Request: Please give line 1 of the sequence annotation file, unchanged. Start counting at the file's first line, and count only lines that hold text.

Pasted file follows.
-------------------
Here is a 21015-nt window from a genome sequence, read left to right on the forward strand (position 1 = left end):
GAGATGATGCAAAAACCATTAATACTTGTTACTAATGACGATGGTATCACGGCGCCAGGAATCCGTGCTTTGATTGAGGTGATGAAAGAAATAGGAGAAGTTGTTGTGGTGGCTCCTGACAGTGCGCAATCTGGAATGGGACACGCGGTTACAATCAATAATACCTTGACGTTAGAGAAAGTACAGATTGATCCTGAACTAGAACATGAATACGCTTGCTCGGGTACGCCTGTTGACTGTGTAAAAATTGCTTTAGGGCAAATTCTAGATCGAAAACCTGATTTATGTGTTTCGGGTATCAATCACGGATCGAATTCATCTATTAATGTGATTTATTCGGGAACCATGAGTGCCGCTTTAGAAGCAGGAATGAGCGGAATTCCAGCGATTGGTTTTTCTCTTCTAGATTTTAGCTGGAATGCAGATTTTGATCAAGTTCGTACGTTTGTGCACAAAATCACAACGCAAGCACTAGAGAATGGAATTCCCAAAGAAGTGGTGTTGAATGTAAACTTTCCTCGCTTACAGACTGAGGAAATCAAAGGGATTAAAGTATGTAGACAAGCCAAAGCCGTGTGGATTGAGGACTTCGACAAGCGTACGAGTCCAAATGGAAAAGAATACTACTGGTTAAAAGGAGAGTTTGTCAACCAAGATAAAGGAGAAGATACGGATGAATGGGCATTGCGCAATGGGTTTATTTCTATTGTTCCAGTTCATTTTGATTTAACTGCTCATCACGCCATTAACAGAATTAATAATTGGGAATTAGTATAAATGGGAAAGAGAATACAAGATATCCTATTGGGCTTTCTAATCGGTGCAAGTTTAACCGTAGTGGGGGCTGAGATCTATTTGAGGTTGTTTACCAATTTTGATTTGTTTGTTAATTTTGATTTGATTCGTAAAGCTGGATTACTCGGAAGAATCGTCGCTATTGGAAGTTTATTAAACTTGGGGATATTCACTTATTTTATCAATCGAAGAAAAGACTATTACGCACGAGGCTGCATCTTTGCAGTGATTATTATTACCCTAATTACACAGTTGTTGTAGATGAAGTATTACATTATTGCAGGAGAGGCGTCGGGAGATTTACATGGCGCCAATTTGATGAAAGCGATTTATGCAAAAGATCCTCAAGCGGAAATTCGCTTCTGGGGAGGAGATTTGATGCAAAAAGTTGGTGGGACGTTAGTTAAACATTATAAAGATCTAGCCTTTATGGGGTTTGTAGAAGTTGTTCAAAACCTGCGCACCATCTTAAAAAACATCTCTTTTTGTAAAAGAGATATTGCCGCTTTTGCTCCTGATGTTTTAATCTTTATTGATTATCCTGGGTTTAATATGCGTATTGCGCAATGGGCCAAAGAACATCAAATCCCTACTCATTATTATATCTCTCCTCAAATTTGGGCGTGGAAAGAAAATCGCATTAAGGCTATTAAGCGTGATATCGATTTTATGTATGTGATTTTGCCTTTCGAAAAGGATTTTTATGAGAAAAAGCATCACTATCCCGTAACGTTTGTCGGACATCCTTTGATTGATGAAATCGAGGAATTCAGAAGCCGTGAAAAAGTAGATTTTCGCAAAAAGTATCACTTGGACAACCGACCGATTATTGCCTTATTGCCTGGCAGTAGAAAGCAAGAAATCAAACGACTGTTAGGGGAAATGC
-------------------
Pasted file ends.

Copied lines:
Here is a 21015-nt window from a genome sequence, read left to right on the forward strand (position 1 = left end):